Trump tried cast himself as both a great Republican leader and the ultimate outsider.
COLUMBIA, South Carolina — The South Carolina statehouse’s second floor is a study in profound historical contradictions. A full plaque engraved with the state’s resolution seceding from the Union in 1860 faces a portrait of Mary McLeod Bethune. A statue of John C. Calhoun stands feet away from where Nikki Haley announced that Tim Scott would be the first Black senator since Reconstruction and where she, years later, finally removed the Confederate flag from the state capitol grounds.
It’s also the place where Donald Trump tried to brand himself as both an incumbent and an insurgent while being neither.
In the first public event since he announced his 2024 presidential campaign, the former president struggled to achieve the synthesis of the anti-establishment impulses that helped him capture the presidency in 2016 or the air of total control and inevitability that led him to avoid any serious primary challenge in 2020 despite colossal midterm losses — and the first of what would be two impeachments.
Introducing Trump, first-term Rep. Russell Fry declared, “Never before in the history of the South Carolina primary has a presidential candidate received this much support this early in the day.”
More than a year before the primary, Trump unveiled the backing of the state’s governor, lieutenant governor, senior senator, and three of its six Republican members of Congress. It would be an astonishing lineup of endorsements for an insurgent candidate. When Trump was endorsed by then-Lt. Gov. Henry McMaster in 2016, that alone made national headlines. But Trump is no longer a political outsider: He is a former president. If he went to any state before his 2020 reelection bid where half of the congressional delegation didn’t show up, he would be viewed as weak.
The question is how to interpret just what the former president’s political strength is right now. No defeated former president has mounted a comeback bid since Grover Cleveland, who was controversial for his support for lower tariffs as opposed to, say, inspiring an attack on the US Capitol in an effort to overturn a presidential election. Other Republicans, of course, see Trump as vulnerable. It was pointed how he appeared in a space with such political significance to potential rivals like Nikki Haley or Tim Scott and while other potential rivals like Ron DeSantis sniff around.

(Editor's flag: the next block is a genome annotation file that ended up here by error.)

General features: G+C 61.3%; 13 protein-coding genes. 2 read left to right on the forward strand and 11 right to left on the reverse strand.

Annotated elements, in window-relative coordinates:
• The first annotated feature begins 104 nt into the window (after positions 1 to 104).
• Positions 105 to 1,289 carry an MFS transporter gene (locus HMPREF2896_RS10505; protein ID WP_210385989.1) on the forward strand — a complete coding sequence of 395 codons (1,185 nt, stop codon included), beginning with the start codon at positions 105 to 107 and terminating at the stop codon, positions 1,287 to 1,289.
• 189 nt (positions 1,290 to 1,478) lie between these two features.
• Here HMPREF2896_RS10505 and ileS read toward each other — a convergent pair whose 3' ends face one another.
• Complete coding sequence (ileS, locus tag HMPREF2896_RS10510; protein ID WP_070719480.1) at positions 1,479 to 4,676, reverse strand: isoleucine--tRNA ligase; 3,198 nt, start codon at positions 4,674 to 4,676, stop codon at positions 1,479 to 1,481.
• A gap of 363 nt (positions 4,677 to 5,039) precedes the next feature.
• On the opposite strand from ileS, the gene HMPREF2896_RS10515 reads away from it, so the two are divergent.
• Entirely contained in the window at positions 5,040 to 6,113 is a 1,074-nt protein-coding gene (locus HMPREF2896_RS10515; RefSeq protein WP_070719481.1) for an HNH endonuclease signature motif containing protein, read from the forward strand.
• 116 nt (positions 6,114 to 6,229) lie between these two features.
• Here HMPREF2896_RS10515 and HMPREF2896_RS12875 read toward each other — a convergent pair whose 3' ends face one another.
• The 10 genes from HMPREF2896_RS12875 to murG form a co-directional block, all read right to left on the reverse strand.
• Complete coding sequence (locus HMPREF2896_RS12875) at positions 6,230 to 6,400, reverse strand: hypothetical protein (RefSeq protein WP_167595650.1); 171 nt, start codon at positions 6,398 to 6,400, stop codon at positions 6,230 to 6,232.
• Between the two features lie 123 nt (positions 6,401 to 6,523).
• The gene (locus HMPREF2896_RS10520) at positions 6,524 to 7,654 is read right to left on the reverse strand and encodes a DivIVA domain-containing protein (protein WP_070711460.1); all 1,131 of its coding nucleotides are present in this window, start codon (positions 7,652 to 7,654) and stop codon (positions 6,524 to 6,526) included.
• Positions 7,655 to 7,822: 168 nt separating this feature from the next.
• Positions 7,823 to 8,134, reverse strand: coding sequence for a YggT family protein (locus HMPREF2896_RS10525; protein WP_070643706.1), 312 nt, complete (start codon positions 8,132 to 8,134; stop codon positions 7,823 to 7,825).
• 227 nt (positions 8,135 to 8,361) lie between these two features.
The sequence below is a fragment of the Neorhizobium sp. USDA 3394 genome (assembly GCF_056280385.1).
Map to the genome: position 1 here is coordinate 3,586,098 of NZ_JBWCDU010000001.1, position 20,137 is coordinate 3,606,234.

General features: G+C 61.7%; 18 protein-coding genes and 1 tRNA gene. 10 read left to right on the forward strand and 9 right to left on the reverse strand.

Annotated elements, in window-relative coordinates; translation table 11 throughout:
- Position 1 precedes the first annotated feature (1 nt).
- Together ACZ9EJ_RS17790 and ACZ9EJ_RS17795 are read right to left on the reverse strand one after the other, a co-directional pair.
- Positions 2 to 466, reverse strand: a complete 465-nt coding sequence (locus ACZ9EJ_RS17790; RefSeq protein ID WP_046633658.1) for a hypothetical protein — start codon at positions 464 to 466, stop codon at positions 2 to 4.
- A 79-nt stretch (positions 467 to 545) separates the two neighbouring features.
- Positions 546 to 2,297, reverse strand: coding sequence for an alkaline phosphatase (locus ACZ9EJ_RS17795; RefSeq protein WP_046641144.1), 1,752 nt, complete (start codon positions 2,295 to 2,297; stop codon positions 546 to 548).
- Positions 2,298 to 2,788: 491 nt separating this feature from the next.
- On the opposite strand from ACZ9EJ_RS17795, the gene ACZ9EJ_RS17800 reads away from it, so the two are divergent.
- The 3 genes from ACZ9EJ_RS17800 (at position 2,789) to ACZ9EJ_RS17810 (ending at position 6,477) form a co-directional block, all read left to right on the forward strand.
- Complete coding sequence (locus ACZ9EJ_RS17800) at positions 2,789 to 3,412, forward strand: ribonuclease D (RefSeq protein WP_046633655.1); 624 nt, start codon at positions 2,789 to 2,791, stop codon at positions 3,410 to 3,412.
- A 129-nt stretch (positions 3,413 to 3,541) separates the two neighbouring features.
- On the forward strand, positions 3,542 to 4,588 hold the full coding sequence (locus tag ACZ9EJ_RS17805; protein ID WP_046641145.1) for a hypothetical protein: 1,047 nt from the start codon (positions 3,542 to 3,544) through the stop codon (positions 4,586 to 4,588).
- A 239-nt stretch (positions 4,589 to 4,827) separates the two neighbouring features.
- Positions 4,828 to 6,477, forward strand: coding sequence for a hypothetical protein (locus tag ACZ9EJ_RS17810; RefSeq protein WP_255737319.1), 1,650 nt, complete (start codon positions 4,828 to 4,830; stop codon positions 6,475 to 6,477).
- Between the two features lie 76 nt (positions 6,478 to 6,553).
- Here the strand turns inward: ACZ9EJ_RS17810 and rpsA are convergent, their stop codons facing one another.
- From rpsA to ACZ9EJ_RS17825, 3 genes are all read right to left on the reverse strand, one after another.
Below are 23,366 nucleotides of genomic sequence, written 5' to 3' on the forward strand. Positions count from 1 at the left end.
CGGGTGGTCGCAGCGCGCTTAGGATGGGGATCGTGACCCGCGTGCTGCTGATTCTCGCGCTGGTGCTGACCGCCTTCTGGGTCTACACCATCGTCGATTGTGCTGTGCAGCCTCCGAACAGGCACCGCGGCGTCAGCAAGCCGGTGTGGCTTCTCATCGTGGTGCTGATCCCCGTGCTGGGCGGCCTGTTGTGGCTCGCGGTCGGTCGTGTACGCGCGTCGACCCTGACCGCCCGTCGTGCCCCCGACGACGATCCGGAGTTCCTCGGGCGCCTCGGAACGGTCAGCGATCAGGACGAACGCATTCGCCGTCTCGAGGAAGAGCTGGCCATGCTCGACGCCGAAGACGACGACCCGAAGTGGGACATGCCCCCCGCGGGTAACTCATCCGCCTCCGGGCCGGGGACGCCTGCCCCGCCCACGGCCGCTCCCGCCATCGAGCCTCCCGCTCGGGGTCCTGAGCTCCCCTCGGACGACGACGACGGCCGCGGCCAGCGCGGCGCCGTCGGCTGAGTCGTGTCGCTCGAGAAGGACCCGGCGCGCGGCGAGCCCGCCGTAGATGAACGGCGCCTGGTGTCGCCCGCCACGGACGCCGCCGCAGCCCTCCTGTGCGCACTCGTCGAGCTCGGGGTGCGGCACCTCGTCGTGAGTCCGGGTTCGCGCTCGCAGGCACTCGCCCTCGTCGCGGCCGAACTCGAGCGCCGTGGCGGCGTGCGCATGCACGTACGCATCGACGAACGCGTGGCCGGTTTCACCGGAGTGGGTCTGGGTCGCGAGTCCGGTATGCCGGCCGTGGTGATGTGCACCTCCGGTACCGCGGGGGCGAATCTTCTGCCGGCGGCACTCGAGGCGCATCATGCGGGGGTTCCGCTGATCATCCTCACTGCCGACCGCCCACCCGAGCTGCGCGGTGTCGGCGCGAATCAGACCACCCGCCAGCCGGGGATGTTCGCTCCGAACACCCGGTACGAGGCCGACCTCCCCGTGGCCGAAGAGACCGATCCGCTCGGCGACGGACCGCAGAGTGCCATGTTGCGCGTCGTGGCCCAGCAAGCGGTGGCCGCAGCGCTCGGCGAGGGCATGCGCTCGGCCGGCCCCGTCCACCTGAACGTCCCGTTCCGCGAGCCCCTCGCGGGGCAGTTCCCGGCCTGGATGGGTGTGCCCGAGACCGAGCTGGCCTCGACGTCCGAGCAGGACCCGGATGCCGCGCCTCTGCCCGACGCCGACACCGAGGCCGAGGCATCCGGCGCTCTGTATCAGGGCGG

Joe Wilson, a longtime Republican Congress member in the state, told Vox that Trump was “much stronger” than he was in 2016 when he faced his last competitive primary election in the Palmetto State. Wilson, who was supporting Trump, thought that the former president had “a real leg up” based on his record in the White House and cited what “he did for our country for jobs, for economic development, for national security, for the military, to the courts.”
The challenge is whether Trump can recapture the magic that helped propel his unprecedented 2016 presidential campaign this time around. His speech was a familiar mix of bellicose rhetoric off a teleprompter and an array of Trumpian riffs where he informed attendees about topics like the Taliban’s treatment of dogs and the fact that he, a millionaire real estate developer, is not much of a cook.
It also laid bare the contradictions facing his campaign. He started off with a denunciation of “RINOs” while standing next to Sen. Lindsey Graham, a comparative moderate in the modern Republican Party — the sort of Republican Trumps needs to win the nomination again. Graham was later heckled by the crowd because he did not accept Trump’s false claims about the 2020 elections. Trump went on to denounce electric cars next to McMaster, who has pushed for South Carolina’s automotive industry to become a center of EV manufacturing.
Earlier in the day, Trump spoke at the New Hampshire state GOP convention. There, the former president tried to reinforce his commitment to the race after not campaigning publicly for months, telling the crowd, “I’m more angry now and I’m more committed now than I ever was,” in the course of a Trump stemwinder of the type the former president often delivered in 2016.
The question is just how committed he will be in the course of the nearly two years remaining in the 2024 campaign. The former president is no longer the television personality who can lob bombs freely at all comers ranging from elected officials to Rosie O’Donnell based on his moods and the promise that his much-touted real estate expertise can solve all problems.
But he also isn’t the all-powerful president of the United States with all the resources that provides. Trump is caught in a middle ground without any measuring stick to gauge how he’s doing or precedent to put him in perspective. Instead, he has to navigate a maze of contradictions where it’s hard to tell just what Trump is or how he fits in — save, of course, the fact that no one is confusing him with Grover Cleveland.